State Property is basically a movie that stars Beanie Sigel as a character named Beans who is trying to make a name for himself in the crime world. He wants to be feared and known by everyone and has a bunch of guys working for him. Of course, there are a bunch of gangster movie cliches of “one guy messing up and getting killed for it” or “someone pissed off the wrong guy, so he has to get tortured.” Not to mention drug deals gone wrong and women getting kidnapped, as well as random shootouts taking place. You get the picture.

Usually with these types of films, I don’t expect great acting from them. Also, the story has every cliche there is. It’s no secret that this film sucks. Although I will admit that there were moments when I laughed AT certain parts. But when these rappers on screen are only good at playing certain personas, that just showed how they needed to take acting lessons prior to it. It didn’t help that there was not a single likeable character in this film. Though Beans was the protagonist, there was nothing about to make me want to root for him.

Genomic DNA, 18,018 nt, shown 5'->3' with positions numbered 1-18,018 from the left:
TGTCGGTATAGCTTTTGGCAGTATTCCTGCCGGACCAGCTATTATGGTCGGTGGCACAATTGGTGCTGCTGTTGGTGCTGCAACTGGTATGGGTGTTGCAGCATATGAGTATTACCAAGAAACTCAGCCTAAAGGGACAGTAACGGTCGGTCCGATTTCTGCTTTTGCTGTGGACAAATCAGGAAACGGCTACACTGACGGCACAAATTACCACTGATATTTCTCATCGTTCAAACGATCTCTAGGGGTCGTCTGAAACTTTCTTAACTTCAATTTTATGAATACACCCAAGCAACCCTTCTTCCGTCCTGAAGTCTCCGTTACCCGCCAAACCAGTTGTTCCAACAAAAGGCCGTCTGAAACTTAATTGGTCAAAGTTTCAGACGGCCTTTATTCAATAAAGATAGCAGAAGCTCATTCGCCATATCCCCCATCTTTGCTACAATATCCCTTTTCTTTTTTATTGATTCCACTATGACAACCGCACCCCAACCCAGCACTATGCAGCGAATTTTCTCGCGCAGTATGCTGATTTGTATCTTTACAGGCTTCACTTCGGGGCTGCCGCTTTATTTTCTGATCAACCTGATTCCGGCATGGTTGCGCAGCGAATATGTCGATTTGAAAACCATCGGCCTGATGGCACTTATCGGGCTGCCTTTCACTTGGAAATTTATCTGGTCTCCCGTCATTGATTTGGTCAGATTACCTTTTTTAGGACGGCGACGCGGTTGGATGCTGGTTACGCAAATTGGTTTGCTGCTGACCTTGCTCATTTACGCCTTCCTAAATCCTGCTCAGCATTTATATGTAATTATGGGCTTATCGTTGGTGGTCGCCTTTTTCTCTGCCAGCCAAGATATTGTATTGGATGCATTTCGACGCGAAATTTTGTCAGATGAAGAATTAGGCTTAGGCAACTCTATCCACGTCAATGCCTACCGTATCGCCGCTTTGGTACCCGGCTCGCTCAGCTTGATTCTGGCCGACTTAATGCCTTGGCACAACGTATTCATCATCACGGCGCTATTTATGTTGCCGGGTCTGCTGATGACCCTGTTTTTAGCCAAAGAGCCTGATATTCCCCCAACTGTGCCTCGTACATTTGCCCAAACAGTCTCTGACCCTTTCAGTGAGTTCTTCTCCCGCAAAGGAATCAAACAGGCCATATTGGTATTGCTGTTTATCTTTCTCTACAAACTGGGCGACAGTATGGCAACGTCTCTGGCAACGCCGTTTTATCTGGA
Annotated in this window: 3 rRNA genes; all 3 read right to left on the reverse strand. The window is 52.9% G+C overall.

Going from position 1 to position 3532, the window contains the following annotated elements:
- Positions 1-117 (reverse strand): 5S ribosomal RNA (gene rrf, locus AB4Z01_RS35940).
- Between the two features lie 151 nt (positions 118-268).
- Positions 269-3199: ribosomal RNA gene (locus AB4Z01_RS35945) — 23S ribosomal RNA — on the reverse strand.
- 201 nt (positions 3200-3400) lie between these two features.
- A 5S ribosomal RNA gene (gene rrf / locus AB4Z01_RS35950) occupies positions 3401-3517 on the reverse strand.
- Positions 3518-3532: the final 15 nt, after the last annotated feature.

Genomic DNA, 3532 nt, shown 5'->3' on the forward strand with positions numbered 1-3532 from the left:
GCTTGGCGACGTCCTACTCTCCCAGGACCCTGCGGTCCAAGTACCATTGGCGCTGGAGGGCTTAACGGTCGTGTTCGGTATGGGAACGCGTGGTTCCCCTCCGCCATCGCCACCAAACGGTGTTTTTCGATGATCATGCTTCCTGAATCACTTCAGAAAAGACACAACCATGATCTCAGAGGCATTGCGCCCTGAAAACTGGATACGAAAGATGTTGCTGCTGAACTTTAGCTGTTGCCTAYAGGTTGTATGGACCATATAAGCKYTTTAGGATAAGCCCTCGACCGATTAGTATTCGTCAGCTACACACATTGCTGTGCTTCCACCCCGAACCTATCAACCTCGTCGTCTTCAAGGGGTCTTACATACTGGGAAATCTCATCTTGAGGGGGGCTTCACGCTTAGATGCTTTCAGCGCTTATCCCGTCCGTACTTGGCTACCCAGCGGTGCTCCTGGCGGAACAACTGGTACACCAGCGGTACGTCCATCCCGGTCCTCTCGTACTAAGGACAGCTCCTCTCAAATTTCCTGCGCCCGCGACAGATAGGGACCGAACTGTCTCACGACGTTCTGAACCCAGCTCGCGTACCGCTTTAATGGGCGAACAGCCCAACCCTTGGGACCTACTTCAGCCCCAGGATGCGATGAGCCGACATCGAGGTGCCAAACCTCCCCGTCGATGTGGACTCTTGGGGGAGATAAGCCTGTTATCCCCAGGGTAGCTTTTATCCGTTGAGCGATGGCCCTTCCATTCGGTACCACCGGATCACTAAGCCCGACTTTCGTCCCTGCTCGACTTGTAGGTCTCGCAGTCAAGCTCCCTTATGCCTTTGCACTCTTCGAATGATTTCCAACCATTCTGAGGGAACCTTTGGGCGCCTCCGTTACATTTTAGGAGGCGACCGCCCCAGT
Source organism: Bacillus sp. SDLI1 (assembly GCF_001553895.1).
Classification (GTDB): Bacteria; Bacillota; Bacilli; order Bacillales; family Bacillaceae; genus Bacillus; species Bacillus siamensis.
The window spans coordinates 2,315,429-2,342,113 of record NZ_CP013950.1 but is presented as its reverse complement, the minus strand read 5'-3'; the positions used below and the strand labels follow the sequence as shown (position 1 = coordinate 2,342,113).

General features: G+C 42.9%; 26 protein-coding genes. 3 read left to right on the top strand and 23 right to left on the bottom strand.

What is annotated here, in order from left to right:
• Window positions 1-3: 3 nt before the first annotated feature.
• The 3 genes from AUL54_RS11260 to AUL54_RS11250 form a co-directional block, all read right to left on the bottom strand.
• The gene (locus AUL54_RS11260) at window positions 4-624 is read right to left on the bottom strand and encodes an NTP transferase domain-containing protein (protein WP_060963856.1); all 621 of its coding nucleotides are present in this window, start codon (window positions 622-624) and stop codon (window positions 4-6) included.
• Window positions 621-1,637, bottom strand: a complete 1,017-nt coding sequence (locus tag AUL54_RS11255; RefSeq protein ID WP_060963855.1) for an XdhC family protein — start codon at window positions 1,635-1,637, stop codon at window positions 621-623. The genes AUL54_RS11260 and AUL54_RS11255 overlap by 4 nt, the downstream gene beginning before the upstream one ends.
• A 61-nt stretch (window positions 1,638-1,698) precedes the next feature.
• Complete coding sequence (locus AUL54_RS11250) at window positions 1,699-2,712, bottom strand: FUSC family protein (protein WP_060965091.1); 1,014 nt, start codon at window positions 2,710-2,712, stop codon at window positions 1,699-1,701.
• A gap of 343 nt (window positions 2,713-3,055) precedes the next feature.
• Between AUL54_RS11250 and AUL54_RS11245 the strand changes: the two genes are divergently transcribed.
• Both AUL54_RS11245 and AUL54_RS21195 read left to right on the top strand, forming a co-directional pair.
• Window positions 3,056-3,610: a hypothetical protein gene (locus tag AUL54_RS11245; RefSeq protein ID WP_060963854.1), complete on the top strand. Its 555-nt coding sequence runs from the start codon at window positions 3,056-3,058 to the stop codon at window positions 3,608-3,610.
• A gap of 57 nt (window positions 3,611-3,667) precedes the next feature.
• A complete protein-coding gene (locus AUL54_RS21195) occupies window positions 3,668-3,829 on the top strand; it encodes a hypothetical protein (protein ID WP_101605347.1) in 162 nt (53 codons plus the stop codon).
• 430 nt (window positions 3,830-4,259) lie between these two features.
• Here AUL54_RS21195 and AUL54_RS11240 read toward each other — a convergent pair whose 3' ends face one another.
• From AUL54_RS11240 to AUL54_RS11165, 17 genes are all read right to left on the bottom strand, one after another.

It also was of no help how this film was loaded with misogyny. Now, don’t get me wrong, I like looking at scantily-clad women just as much as the next guy, but there was no purpose in some of the scenes with closeups of a woman’s body. Also, a minor spoiler, but in one scene when a deal took place, the camera turned and closed in on a couple of women sharing a rather gratuitous kiss. There was absolutely no reason for that part to even be in the movie other than fanservice.

While the poster said had Jay-Z billed, he was only in it for about five seconds max. The other Roc-A-Fella guys had bigger roles than Jigga himself. Damon Dash had a bigger role than Jay-Z, for crying out loud. Hell, I didn’t even expect to see Amil (Remember her? As in the woman in “Can I Get A…”?) in the film. It seemed like this was a film project for Roc-A-Fella.

I really don’t know what else to say about this film except that this was a bad film, though I think you may have already gotten the picture after reading all of this. I will admit that I remember flipping through channels and coming across it on HBO a long time ago and seeing how bad the acting was from the two minutes I saw of it. However, only one positive I can say about it was that it had a good soundtrack, which I may write about in the future.

Of course, I am aware of the sequel, which I will do next.